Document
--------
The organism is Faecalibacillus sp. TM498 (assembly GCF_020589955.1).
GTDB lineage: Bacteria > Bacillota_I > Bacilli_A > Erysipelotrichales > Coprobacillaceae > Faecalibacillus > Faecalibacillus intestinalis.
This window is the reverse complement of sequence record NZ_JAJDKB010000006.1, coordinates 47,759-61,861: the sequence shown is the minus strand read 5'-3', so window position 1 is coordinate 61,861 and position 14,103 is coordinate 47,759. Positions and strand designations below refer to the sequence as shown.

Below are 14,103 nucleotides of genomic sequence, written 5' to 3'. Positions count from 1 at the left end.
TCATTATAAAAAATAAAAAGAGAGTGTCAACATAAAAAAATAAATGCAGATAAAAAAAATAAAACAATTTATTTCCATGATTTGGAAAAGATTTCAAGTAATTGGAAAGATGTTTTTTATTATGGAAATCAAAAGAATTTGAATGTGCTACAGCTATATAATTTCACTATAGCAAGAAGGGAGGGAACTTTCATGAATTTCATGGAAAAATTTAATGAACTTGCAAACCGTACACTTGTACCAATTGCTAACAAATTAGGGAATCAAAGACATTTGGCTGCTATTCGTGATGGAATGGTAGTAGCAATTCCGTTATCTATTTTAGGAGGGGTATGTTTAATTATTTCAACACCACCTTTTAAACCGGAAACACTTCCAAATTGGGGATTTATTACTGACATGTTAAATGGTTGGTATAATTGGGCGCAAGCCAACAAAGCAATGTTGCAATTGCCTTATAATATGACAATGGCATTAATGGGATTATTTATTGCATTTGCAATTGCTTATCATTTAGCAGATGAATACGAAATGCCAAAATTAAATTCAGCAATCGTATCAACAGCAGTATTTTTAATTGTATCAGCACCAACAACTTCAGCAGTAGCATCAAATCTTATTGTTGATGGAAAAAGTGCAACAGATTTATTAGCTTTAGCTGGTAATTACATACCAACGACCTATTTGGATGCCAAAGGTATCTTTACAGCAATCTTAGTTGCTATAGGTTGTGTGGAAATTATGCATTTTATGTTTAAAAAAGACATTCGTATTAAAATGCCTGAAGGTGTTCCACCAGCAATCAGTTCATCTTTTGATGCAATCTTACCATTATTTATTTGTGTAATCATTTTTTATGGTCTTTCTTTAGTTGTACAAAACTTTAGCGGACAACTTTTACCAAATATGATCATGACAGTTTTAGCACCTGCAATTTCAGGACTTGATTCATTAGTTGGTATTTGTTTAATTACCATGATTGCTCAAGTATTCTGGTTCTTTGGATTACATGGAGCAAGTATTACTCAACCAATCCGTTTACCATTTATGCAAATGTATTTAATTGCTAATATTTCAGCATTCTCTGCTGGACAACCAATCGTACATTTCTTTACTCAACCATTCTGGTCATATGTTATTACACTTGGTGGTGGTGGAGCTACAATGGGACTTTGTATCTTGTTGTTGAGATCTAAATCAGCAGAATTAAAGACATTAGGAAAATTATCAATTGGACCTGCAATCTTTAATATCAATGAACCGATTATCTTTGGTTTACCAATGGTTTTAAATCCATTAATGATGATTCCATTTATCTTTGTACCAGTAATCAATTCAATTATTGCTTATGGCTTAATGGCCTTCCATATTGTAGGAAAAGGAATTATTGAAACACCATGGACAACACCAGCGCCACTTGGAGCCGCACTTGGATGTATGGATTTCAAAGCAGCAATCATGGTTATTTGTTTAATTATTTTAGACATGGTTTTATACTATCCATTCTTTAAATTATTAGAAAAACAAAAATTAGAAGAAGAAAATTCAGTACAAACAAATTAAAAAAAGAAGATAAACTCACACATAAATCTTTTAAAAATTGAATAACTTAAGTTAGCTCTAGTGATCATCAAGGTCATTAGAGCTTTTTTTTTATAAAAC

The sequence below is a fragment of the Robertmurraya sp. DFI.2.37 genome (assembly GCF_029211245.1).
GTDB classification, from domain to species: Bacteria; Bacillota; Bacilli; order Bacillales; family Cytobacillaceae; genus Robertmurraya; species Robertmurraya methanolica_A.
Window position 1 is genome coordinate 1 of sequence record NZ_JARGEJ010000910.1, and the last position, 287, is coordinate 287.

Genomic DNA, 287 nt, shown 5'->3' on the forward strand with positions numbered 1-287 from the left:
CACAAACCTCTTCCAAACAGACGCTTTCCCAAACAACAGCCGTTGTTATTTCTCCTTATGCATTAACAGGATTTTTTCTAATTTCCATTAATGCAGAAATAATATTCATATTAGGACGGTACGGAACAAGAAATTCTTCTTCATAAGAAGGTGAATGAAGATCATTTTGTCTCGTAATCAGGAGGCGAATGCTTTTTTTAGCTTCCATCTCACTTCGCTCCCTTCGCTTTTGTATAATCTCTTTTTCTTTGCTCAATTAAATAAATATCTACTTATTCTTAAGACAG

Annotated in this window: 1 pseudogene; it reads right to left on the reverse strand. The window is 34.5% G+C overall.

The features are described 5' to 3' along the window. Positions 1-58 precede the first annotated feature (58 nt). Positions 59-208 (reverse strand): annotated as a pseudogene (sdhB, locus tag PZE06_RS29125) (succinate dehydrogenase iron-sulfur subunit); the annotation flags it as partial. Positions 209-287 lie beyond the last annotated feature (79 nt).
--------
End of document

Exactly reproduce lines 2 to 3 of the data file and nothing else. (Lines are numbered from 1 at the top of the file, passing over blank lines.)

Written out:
GTDB lineage: Bacteria > Bacillota_I > Bacilli_A > Erysipelotrichales > Coprobacillaceae > Faecalibacillus > Faecalibacillus intestinalis.
This window is the reverse complement of sequence record NZ_JAJDKB010000006.1, coordinates 47,759-61,861: the sequence shown is the minus strand read 5'-3', so window position 1 is coordinate 61,861 and position 14,103 is coordinate 47,759. Positions and strand designations below refer to the sequence as shown.